Strikers continued to picket prominent campus locations yesterday, wearing sandwich board signs, chanting and blowing whistles. They said they are demanding higher wages, better benefits and more job security.
In keeping with the day’s theme, health care, the central rally yesterday was located in front of Yale-New Haven Hospital.
Hospital workers, who had been picketing nearby wearing purple SEIU hats and waving yellow flags emblazoned “Solidarity,” stood front and center in the crowd of thousands.
Leading up to the rally, the assembled strikers danced to songs like Queen’s “We Will Rock You” and Aretha Franklin’s “Respect.”
One picketer summed up this sentiment with a sandwich board sign that read, “Respect for all Yale workers and this community.”
SEIU District 1199 President Dennis Rivera said the strike would have national impact.
“You are a great inspiration to people across the country,” he said.
SEIU President Andrew L. Stern repeatedly admonished Yale to “practice what you teach.”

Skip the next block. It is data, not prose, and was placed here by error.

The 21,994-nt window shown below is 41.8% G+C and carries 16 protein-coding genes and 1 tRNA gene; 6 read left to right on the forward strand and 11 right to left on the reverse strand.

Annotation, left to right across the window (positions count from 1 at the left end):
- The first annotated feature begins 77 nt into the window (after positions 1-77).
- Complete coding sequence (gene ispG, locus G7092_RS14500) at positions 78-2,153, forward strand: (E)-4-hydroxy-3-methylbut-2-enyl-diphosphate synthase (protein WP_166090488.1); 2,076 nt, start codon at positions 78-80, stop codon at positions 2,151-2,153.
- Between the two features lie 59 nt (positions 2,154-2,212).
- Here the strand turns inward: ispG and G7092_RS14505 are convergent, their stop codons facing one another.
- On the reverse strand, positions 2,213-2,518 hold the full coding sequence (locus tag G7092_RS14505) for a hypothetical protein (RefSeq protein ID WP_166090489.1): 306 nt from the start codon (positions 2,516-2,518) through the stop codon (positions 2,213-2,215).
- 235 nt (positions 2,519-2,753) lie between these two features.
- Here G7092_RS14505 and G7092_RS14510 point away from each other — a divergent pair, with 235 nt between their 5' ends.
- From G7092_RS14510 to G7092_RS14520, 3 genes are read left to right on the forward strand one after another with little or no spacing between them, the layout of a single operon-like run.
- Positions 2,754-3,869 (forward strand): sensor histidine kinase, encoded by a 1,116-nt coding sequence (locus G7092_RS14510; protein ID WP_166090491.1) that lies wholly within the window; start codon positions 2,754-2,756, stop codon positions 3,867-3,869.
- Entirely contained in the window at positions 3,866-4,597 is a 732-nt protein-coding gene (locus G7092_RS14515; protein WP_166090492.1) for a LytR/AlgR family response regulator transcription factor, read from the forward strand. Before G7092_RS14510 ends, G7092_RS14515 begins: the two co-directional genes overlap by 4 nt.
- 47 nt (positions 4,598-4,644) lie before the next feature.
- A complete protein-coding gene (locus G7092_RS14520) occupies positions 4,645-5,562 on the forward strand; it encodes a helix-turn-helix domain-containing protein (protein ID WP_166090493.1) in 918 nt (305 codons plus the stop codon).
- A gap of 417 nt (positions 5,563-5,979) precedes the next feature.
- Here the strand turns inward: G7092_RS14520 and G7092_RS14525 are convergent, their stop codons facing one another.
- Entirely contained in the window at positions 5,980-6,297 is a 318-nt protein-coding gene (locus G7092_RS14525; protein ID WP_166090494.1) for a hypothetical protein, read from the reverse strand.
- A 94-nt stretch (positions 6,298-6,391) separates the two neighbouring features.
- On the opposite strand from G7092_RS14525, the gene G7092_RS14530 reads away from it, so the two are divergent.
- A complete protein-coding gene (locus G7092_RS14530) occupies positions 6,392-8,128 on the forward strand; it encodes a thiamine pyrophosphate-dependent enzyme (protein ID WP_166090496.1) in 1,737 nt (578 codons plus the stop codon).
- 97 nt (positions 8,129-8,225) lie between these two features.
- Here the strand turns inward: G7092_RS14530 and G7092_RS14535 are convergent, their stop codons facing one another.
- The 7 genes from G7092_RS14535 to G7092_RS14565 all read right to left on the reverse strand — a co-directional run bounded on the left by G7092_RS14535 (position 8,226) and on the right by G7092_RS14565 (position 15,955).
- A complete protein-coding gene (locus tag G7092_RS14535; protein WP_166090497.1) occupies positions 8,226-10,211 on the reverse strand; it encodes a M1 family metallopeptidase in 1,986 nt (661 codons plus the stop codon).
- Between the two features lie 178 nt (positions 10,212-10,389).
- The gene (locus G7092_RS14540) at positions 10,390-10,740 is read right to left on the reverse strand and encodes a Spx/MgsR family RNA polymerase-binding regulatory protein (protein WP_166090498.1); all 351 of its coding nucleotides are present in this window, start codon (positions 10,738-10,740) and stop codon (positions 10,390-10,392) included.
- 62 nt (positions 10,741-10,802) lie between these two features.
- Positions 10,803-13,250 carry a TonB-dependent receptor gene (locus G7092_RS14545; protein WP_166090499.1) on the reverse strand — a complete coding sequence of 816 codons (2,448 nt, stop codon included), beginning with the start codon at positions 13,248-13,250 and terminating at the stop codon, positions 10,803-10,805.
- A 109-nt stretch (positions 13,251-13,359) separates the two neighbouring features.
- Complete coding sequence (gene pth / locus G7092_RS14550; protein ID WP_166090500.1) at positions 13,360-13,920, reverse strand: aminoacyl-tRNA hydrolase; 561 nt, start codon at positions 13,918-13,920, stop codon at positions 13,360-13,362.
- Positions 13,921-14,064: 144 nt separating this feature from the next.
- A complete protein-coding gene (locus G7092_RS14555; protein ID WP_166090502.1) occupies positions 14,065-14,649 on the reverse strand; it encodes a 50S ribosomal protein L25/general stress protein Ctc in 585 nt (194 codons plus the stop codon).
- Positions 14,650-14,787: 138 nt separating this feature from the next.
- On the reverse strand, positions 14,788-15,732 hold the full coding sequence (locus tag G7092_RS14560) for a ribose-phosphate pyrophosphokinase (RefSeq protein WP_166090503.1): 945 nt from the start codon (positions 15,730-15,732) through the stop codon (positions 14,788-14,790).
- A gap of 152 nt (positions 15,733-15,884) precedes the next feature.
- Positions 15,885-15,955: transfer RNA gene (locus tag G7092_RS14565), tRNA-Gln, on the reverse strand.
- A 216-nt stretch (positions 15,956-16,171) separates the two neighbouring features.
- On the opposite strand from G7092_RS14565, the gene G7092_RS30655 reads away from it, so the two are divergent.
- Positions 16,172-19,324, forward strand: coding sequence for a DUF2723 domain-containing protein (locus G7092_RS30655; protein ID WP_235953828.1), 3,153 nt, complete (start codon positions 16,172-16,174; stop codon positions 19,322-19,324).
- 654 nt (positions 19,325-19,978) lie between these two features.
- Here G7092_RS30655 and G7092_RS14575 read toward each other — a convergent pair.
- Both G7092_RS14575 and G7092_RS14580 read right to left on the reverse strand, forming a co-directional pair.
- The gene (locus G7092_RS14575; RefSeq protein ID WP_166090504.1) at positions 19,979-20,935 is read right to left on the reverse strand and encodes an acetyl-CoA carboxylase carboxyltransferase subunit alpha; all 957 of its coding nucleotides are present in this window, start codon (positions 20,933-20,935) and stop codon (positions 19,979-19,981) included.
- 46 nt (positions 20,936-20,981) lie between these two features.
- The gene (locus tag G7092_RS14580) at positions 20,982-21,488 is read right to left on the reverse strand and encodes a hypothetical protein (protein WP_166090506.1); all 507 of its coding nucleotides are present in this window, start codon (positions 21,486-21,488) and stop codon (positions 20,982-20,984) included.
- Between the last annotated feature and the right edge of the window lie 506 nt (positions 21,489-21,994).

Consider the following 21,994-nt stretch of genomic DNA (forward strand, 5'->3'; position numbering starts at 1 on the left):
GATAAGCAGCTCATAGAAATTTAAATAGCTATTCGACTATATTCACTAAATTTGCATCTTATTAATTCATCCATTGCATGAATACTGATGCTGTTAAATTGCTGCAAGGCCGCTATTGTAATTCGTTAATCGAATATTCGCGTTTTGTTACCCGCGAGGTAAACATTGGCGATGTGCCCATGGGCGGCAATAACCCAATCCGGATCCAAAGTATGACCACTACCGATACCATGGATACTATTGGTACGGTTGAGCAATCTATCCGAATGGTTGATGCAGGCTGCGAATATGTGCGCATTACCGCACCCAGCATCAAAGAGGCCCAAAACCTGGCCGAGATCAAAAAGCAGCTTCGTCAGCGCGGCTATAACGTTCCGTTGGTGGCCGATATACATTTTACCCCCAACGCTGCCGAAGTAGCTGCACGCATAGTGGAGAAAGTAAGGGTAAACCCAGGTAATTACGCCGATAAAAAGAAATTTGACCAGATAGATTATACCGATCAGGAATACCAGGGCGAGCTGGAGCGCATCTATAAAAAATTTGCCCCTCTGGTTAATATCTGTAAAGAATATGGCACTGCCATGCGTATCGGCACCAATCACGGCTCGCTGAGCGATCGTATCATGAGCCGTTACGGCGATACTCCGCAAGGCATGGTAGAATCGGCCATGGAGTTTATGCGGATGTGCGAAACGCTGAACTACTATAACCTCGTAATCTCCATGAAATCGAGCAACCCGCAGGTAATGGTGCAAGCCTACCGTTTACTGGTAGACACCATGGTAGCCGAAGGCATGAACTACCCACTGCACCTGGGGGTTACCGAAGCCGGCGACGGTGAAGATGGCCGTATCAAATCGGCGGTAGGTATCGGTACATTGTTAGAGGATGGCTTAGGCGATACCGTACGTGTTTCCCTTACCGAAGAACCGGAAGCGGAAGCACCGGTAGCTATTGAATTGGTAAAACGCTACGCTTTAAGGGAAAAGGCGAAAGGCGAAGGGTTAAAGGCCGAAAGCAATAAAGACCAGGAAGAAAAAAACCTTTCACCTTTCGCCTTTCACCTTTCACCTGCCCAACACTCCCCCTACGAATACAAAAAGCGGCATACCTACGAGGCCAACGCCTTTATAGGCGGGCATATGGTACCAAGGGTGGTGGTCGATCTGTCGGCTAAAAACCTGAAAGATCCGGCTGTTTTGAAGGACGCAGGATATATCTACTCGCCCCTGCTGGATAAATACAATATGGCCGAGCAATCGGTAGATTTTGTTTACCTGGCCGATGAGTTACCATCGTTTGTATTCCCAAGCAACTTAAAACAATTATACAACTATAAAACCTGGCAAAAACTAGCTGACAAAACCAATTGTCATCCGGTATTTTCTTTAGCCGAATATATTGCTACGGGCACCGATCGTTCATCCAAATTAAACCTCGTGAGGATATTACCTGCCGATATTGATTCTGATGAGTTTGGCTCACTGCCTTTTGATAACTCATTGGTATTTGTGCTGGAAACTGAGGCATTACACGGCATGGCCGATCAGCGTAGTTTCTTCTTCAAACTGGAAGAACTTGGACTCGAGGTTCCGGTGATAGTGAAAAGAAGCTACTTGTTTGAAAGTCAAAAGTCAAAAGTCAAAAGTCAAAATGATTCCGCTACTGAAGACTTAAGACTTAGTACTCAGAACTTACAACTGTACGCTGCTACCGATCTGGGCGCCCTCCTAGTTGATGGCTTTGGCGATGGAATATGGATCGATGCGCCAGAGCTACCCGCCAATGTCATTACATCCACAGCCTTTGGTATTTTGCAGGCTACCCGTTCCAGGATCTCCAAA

“Call Yale what it really is: a hypocrite,” he said. “Yale is the worst—it’s the bottom of the class when it comes to labor relations.”
Stern said that if Yale wants to be a world leader, it needs to start leading by example at home.
“It’s time to end the dual standard,” he said. “It’s time to crawl out of the cellar of class warfare.”
New Haven mayor John DeStefano Jr., also spoke at the rally, telling workers to “Keep truckin’!”
National politicians have also taken an interest in the fray.
Senators Joseph I. Lieberman, D-Conn., and Christopher J. Dodd, D-Conn., issued a joint letter in January supporting the organizing efforts of GESO and hospital workers, according to the Yale Daily News.